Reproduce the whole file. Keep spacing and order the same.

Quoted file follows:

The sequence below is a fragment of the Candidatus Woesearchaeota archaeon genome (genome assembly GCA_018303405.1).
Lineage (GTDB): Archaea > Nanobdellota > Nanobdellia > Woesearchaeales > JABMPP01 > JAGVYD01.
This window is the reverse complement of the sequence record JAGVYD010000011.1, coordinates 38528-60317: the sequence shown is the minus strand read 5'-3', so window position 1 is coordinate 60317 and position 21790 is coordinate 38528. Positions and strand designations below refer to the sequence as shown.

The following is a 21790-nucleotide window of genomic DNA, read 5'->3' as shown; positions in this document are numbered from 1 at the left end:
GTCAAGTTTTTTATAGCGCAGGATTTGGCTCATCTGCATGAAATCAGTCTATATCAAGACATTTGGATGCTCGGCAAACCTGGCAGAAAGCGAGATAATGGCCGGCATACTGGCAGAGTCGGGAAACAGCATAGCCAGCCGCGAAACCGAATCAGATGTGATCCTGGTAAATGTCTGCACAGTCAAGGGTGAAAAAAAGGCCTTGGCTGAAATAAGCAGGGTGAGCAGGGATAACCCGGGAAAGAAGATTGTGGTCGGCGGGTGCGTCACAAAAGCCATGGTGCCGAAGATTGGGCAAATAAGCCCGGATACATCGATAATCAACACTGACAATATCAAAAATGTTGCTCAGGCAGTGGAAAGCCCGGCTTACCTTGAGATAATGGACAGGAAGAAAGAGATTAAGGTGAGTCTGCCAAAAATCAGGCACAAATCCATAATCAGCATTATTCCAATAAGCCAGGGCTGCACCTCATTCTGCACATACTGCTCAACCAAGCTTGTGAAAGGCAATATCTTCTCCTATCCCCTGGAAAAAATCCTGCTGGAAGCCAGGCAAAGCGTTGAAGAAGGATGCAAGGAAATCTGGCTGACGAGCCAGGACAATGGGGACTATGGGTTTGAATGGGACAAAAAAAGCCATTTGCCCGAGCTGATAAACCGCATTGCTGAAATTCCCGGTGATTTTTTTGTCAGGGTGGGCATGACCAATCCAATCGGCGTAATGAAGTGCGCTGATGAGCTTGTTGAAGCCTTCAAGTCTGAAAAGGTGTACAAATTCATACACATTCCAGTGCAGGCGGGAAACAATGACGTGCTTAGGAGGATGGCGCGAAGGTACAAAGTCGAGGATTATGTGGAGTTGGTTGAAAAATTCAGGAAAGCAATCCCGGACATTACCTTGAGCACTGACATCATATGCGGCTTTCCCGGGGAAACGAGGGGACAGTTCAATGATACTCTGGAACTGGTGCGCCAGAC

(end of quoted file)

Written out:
The sequence below is a fragment of the Candidatus Woesearchaeota archaeon genome (genome assembly GCA_018303405.1).
Lineage (GTDB): Archaea > Nanobdellota > Nanobdellia > Woesearchaeales > JABMPP01 > JAGVYD01.
This window is the reverse complement of the sequence record JAGVYD010000011.1, coordinates 38528-60317: the sequence shown is the minus strand read 5'-3', so window position 1 is coordinate 60317 and position 21790 is coordinate 38528. Positions and strand designations below refer to the sequence as shown.

The following is a 21790-nucleotide window of genomic DNA, read 5'->3' as shown; positions in this document are numbered from 1 at the left end:
GTCAAGTTTTTTATAGCGCAGGATTTGGCTCATCTGCATGAAATCAGTCTATATCAAGACATTTGGATGCTCGGCAAACCTGGCAGAAAGCGAGATAATGGCCGGCATACTGGCAGAGTCGGGAAACAGCATAGCCAGCCGCGAAACCGAATCAGATGTGATCCTGGTAAATGTCTGCACAGTCAAGGGTGAAAAAAAGGCCTTGGCTGAAATAAGCAGGGTGAGCAGGGATAACCCGGGAAAGAAGATTGTGGTCGGCGGGTGCGTCACAAAAGCCATGGTGCCGAAGATTGGGCAAATAAGCCCGGATACATCGATAATCAACACTGACAATATCAAAAATGTTGCTCAGGCAGTGGAAAGCCCGGCTTACCTTGAGATAATGGACAGGAAGAAAGAGATTAAGGTGAGTCTGCCAAAAATCAGGCACAAATCCATAATCAGCATTATTCCAATAAGCCAGGGCTGCACCTCATTCTGCACATACTGCTCAACCAAGCTTGTGAAAGGCAATATCTTCTCCTATCCCCTGGAAAAAATCCTGCTGGAAGCCAGGCAAAGCGTTGAAGAAGGATGCAAGGAAATCTGGCTGACGAGCCAGGACAATGGGGACTATGGGTTTGAATGGGACAAAAAAAGCCATTTGCCCGAGCTGATAAACCGCATTGCTGAAATTCCCGGTGATTTTTTTGTCAGGGTGGGCATGACCAATCCAATCGGCGTAATGAAGTGCGCTGATGAGCTTGTTGAAGCCTTCAAGTCTGAAAAGGTGTACAAATTCATACACATTCCAGTGCAGGCGGGAAACAATGACGTGCTTAGGAGGATGGCGCGAAGGTACAAAGTCGAGGATTATGTGGAGTTGGTTGAAAAATTCAGGAAAGCAATCCCGGACATTACCTTGAGCACTGACATCATATGCGGCTTTCCCGGGGAAACGAGGGGACAGTTCAATGATACTCTGGAACTGGTGCGCCAGAC